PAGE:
Harassment can have lasting effects on women's career prospects — and on their earning potential.
Nilofer Merchant started her tech career in the early '80s when Silicon Valley was even more male-dominated than it is now. Sexual harassment, Merchant said, was a constant at the high-profile companies where she worked. So she changed jobs a lot.
“It meant I didn't get to build up the momentum that essentially a guy would be able to build up because they weren't facing the same obstacles,” she said.
Merchant went on to become a successful consultant, author and speaker on workplace culture. Still, she wonders how things might have been different had she not felt the need to move around so much.
“My career has been shaped by most, more than any other factor, is the level of sexual harassment I faced,” Merchant said.
Over a quarter of women have experienced sexual harassment in the workplace, and of those women, 46 percent say that harassment caused them to leave jobs or switch careers, according to latest findings from the Marketplace-Edison Research Poll.
Heather McLaughlin, an assistant professor at Oklahoma State University, is a sociologist who’s studied the economic effects of sexual harassment on working women. She found that the majority who said they had experienced it on the job left their companies within two years — higher than the average.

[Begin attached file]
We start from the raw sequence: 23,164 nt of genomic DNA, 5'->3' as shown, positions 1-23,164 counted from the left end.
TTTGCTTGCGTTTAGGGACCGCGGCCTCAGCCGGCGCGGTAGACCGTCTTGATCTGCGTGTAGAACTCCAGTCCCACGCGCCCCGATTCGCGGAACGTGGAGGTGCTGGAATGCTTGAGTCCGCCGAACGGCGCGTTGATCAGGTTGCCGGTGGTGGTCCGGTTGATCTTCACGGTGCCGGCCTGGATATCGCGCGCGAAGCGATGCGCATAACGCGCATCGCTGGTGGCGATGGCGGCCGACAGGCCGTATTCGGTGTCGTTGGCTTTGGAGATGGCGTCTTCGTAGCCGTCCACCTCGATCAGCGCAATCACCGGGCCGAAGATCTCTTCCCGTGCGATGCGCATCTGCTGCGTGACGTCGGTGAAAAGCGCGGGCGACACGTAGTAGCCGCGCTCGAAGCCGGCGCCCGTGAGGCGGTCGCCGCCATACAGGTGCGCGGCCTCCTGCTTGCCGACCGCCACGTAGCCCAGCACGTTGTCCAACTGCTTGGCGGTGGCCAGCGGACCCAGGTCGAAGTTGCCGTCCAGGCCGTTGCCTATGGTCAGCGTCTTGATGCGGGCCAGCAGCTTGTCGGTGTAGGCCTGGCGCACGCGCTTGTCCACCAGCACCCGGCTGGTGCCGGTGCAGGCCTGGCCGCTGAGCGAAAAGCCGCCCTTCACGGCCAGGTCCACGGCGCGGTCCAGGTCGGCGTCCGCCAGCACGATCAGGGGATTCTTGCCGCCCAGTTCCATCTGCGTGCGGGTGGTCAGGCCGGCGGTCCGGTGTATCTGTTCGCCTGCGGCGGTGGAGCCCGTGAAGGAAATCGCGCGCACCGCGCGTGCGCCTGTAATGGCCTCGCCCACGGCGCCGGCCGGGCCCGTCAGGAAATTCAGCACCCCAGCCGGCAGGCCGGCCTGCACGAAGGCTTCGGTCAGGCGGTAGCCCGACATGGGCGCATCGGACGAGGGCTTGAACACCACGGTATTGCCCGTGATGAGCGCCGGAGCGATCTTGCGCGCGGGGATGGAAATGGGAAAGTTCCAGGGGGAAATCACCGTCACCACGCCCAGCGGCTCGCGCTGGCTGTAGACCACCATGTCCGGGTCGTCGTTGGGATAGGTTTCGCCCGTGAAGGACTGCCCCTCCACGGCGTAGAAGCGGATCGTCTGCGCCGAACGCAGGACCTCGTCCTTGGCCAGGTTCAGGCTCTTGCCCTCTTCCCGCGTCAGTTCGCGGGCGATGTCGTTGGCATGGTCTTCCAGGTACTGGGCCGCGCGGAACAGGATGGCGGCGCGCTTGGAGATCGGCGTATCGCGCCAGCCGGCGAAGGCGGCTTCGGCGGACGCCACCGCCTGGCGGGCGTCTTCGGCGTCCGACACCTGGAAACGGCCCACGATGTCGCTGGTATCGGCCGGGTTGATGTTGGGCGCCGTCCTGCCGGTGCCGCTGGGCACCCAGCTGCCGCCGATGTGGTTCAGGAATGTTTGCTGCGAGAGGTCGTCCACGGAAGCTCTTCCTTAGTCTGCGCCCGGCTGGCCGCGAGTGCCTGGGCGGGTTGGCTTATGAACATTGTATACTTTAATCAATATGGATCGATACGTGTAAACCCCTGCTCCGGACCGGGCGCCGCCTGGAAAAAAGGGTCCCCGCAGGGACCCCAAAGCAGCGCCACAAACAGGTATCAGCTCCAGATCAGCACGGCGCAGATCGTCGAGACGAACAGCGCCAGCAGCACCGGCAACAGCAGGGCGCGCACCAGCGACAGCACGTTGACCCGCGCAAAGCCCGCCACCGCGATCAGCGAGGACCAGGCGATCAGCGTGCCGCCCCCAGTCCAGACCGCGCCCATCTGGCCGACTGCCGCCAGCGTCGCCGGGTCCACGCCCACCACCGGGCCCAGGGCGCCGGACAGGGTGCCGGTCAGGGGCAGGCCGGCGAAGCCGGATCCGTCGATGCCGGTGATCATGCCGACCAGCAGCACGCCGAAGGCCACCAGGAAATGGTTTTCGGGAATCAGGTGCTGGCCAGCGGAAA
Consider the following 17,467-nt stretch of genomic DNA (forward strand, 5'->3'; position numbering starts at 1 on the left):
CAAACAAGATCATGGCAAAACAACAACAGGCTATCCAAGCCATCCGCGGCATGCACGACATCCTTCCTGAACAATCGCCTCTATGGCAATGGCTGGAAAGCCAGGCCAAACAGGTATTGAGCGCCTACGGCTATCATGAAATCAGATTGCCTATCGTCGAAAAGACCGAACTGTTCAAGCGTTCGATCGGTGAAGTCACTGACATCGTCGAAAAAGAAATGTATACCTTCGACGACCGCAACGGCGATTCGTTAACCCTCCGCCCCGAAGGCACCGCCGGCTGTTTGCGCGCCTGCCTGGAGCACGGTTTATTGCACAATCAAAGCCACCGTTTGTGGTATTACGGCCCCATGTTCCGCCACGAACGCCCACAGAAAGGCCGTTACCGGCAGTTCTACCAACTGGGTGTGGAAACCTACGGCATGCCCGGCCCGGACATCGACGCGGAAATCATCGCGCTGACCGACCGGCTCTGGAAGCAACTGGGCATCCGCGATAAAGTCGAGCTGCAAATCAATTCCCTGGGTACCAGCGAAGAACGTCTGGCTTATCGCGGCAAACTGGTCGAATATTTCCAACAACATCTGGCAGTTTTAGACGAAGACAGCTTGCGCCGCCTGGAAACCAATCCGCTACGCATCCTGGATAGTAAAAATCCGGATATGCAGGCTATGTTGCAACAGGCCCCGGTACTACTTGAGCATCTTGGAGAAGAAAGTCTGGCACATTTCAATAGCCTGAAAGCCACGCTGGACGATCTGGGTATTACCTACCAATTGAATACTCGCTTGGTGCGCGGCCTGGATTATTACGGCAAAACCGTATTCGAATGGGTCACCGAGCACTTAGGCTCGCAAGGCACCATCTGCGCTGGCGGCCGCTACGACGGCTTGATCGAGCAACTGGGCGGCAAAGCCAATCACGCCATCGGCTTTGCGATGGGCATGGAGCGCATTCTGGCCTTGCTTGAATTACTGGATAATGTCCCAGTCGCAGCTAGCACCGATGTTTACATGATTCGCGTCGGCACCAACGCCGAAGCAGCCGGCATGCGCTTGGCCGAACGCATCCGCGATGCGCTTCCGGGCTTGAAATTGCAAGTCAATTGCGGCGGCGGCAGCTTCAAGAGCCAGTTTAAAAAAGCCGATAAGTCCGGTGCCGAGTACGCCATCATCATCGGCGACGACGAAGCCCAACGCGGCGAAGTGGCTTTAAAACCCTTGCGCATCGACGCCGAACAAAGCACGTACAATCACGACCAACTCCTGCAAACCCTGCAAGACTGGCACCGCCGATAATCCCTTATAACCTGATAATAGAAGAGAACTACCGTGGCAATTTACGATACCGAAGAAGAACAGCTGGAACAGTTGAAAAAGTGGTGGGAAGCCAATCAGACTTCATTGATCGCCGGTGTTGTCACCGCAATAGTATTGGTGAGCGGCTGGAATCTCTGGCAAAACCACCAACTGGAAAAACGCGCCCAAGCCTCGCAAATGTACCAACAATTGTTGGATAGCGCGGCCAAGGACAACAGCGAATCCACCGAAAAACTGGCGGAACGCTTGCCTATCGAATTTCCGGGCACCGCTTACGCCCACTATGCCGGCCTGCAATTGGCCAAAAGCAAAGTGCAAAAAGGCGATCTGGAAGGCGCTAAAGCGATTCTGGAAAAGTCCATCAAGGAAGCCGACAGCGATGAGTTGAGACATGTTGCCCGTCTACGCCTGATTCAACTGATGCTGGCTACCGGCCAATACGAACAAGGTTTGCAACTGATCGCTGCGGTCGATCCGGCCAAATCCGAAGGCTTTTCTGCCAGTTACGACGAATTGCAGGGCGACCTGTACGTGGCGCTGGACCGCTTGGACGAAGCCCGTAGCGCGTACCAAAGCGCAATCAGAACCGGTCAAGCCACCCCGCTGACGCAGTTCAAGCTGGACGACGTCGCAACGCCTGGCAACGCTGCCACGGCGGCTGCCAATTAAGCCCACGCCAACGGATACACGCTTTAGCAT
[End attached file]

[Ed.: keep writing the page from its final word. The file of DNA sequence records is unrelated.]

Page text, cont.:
“Many also suffered career stagnation. So their earnings really plateaued when compared to women who continued on in those same career paths,” McLaughlin said.
Even complaining can be costly. Women who do can end up without references and scrambling for income between jobs. And speaking up can be even harder for women who are paid less, said Maya Raghu, director of workplace equity at the National Women’s Law Center.
“Women are the majority of workers in low-wage jobs, and many of those women are also women of color or immigrant women,” Raghu said. “And when you are in a low-wage job, it's much more difficult for you to take that risk to speak up and challenge sexual harassment.”
Our poll found that only 31 percent of women felt that harassment was something they could report without fear.
Women who switch jobs tend to move into industries where there are more women, according to Leanne Meyer, executive director of the Accelerate Leadership Center at the Tepper School of Business at Carnegie Mellon University.
“The more gender balanced an environment is, the more physically safe women are,” Meyer said.
Safety, however, is becoming a bigger concern for many companies.
Elizabeth Bille, a lawyer with the Society for Human Resource Management, said as a result of all the recent attention paid to sexual harassment, “organizations are very interested in not only addressing legal sexual harassment but also those precursor behaviors are those behaviors that cause discomfort or concerns in the workplace.”
Bille’s organization represents nearly 300,000 HR professionals at hundreds of companies. According to Bille, a third of those companies have increased sexual harassment training and awareness, and another big chunk plans to do so.
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